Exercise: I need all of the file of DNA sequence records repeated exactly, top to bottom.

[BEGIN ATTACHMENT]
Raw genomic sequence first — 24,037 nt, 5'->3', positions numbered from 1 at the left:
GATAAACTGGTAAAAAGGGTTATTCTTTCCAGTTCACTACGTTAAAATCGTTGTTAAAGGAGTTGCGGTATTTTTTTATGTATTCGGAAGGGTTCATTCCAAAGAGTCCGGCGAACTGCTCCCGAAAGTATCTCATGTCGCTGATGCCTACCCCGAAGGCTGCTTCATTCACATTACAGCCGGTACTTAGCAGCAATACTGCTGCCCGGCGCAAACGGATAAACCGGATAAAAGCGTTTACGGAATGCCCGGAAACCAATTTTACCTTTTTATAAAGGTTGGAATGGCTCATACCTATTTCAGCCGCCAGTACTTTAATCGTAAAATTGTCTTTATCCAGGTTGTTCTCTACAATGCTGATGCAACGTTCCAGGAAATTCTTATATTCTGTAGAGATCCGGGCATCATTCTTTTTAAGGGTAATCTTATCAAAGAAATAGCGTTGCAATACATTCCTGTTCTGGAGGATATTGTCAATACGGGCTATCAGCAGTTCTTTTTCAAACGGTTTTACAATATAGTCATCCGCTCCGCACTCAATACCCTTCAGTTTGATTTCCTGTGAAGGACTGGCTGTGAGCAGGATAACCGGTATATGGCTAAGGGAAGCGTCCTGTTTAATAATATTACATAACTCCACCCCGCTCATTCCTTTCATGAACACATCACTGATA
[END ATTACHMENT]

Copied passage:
Raw genomic sequence first — 24,037 nt, 5'->3', positions numbered from 1 at the left:
GATAAACTGGTAAAAAGGGTTATTCTTTCCAGTTCACTACGTTAAAATCGTTGTTAAAGGAGTTGCGGTATTTTTTTATGTATTCGGAAGGGTTCATTCCAAAGAGTCCGGCGAACTGCTCCCGAAAGTATCTCATGTCGCTGATGCCTACCCCGAAGGCTGCTTCATTCACATTACAGCCGGTACTTAGCAGCAATACTGCTGCCCGGCGCAAACGGATAAACCGGATAAAAGCGTTTACGGAATGCCCGGAAACCAATTTTACCTTTTTATAAAGGTTGGAATGGCTCATACCTATTTCAGCCGCCAGTACTTTAATCGTAAAATTGTCTTTATCCAGGTTGTTCTCTACAATGCTGATGCAACGTTCCAGGAAATTCTTATATTCTGTAGAGATCCGGGCATCATTCTTTTTAAGGGTAATCTTATCAAAGAAATAGCGTTGCAATACATTCCTGTTCTGGAGGATATTGTCAATACGGGCTATCAGCAGTTCTTTTTCAAACGGTTTTACAATATAGTCATCCGCTCCGCACTCAATACCCTTCAGTTTGATTTCCTGTGAAGGACTGGCTGTGAGCAGGATAACCGGTATATGGCTAAGGGAAGCGTCCTGTTTAATAATATTACATAACTCCACCCCGCTCATTCCTTTCATGAACACATCACTGATA